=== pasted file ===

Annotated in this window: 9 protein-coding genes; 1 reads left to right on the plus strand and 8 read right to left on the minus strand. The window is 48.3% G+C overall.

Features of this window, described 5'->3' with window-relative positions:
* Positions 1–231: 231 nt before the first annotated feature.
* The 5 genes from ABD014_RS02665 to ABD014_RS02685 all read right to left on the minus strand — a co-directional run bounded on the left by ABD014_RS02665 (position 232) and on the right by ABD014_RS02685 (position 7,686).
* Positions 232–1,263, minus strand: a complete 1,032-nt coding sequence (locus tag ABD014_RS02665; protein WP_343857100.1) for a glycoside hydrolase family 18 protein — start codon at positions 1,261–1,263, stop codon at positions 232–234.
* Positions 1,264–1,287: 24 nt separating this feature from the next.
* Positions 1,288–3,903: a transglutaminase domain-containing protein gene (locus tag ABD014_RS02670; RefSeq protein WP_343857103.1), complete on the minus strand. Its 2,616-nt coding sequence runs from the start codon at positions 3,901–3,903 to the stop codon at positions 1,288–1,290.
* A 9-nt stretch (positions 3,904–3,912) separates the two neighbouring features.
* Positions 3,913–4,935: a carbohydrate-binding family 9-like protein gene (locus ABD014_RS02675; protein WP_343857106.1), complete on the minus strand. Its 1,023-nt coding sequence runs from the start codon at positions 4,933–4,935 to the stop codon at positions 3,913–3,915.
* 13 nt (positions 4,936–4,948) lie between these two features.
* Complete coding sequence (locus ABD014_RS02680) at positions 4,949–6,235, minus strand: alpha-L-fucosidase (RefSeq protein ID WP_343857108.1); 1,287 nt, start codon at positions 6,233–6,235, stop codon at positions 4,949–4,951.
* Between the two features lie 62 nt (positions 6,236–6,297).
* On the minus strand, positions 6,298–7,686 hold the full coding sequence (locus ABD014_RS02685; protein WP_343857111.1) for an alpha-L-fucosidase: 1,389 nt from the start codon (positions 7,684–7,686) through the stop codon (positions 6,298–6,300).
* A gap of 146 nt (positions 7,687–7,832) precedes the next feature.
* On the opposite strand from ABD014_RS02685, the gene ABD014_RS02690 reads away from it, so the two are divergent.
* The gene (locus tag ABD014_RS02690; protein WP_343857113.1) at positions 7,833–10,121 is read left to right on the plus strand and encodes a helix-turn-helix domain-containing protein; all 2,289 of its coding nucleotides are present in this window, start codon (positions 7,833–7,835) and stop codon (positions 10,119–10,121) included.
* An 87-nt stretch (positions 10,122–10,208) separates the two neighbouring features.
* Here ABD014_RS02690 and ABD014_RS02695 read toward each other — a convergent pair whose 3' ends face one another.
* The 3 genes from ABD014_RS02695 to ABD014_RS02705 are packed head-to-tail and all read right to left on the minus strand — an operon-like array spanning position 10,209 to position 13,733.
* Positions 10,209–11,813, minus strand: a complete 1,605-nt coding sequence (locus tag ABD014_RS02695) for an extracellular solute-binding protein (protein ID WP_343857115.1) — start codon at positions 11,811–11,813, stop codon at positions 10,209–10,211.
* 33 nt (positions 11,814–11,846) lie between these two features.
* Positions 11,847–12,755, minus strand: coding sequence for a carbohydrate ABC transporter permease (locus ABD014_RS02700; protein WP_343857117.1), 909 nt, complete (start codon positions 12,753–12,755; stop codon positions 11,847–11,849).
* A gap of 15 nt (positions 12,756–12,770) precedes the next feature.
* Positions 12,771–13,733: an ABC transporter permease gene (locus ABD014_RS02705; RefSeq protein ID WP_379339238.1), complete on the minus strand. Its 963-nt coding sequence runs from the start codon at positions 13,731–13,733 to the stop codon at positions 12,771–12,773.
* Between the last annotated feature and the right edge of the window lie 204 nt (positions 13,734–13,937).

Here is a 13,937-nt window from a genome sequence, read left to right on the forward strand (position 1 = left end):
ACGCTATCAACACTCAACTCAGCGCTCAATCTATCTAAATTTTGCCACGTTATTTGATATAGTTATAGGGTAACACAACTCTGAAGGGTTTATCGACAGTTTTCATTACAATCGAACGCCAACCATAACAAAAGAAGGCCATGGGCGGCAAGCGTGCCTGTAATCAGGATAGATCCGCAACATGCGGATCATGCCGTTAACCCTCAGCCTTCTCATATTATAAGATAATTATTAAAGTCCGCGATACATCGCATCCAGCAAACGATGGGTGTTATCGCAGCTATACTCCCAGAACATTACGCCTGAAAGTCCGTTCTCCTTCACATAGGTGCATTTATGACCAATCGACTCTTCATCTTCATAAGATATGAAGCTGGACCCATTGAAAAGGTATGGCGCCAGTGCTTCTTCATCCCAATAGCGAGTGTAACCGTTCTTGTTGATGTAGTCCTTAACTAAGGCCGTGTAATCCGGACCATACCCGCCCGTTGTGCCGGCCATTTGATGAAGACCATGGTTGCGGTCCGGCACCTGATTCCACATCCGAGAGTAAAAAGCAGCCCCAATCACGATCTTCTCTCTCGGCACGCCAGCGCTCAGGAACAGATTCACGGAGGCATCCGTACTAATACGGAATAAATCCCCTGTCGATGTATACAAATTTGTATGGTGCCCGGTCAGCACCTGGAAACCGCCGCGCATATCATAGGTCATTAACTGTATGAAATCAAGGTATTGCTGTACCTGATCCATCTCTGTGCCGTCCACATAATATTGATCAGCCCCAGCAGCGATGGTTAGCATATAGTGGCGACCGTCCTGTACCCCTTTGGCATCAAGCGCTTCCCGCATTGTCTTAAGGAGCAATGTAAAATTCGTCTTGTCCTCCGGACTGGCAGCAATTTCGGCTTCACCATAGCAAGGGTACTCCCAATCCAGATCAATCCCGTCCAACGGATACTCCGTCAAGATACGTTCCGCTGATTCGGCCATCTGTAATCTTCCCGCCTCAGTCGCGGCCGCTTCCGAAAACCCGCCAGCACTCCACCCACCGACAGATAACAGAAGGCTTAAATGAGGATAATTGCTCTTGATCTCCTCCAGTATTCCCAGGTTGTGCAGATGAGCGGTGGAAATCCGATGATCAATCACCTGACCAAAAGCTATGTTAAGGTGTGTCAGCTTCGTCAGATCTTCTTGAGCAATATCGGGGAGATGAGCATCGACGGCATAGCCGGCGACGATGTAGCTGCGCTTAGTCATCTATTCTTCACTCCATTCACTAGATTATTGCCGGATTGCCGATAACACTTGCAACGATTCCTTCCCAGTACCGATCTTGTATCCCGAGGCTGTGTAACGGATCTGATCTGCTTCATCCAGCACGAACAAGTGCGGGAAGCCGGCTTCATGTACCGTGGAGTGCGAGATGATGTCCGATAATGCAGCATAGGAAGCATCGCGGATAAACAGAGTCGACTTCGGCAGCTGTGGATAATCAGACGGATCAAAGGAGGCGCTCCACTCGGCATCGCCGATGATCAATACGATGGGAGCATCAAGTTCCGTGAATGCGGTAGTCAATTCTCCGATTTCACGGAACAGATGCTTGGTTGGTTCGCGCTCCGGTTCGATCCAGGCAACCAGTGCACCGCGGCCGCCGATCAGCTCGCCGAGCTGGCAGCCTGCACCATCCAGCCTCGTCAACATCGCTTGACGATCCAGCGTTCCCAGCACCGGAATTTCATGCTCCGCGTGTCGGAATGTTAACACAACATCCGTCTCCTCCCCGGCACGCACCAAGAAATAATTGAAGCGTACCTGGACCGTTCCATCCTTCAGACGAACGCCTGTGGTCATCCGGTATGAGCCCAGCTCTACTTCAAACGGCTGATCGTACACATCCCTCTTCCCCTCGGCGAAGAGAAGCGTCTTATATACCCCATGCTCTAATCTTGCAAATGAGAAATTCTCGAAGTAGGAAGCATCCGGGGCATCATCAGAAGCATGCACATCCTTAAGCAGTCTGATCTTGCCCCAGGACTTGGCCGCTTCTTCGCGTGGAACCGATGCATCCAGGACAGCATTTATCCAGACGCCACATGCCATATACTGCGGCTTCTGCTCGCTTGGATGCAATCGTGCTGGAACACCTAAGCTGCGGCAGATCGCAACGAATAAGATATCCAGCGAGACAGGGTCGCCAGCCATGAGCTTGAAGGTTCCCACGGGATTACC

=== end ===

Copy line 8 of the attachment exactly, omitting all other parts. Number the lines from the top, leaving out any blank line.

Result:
* A 9-nt stretch (positions 3,904–3,912) separates the two neighbouring features.